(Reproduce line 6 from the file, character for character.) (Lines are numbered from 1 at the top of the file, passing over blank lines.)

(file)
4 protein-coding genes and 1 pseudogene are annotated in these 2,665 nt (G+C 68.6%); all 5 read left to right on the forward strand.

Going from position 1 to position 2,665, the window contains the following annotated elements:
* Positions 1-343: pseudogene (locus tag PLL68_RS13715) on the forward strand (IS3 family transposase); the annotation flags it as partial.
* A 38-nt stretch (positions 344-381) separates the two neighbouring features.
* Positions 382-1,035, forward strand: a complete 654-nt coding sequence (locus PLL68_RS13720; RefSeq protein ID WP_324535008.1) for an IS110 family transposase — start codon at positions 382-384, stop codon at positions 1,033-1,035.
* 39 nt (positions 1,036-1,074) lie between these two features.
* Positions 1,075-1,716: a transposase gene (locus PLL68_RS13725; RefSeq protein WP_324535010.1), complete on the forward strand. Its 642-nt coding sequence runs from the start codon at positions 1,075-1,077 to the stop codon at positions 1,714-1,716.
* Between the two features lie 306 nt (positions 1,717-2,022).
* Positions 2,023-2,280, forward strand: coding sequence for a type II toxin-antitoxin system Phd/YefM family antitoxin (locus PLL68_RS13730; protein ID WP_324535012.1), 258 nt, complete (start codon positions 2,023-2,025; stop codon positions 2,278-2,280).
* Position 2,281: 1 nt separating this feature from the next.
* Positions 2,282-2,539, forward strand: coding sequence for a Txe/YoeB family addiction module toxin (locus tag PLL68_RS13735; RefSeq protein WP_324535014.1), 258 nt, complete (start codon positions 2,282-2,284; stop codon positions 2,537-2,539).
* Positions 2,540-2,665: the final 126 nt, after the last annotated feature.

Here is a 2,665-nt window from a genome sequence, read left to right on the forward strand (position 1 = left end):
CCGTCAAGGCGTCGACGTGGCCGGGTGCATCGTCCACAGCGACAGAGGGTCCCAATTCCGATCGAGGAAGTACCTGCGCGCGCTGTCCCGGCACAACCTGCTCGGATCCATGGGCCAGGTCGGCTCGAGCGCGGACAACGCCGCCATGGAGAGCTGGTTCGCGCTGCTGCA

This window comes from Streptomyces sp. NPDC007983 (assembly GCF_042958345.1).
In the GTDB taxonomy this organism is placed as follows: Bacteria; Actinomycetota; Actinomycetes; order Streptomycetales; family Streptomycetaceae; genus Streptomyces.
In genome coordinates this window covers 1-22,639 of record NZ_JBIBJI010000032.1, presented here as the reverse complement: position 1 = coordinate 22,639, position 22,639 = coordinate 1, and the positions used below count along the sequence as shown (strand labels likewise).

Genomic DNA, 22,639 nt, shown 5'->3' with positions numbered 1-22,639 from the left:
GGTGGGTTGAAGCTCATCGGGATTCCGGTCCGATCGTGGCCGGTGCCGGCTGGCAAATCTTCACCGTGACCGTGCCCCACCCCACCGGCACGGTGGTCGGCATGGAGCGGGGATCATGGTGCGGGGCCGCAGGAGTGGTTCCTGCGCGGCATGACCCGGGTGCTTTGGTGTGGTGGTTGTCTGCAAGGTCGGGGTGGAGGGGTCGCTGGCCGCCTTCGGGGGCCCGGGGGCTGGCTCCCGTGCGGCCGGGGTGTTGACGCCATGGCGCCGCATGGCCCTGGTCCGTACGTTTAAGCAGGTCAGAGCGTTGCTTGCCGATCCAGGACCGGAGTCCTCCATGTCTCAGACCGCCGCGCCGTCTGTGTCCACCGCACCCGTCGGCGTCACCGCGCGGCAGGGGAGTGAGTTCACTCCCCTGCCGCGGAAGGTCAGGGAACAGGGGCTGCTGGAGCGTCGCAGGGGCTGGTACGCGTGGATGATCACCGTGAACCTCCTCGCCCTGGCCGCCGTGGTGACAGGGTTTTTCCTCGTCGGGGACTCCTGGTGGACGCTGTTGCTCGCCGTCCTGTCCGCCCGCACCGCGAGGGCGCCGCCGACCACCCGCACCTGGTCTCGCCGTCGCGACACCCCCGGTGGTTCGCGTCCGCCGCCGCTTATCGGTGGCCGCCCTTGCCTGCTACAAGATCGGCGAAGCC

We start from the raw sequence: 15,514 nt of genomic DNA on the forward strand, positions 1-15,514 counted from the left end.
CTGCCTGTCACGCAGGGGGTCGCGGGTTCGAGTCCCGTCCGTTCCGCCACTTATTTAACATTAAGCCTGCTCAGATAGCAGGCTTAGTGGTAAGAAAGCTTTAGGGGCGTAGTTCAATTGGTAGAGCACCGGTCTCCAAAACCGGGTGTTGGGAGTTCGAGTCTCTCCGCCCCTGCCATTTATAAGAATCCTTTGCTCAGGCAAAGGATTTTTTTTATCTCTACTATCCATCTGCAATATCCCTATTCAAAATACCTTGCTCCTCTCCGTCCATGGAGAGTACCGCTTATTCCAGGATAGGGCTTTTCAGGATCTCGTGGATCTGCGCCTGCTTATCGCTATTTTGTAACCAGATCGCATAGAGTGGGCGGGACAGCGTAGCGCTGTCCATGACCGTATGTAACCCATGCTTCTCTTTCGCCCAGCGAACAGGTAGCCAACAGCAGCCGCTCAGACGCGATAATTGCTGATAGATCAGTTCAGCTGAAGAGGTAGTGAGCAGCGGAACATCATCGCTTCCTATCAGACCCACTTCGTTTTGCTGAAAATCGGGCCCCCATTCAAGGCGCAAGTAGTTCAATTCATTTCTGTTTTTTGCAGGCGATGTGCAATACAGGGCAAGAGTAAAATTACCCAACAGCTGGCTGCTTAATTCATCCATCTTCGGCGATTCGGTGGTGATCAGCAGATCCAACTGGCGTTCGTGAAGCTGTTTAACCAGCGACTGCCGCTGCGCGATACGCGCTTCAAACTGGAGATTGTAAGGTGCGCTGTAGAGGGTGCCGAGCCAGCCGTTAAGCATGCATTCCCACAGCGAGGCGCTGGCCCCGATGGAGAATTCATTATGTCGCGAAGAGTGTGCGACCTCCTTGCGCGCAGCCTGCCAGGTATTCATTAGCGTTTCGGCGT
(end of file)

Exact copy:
* 39 nt (positions 1,036-1,074) lie between these two features.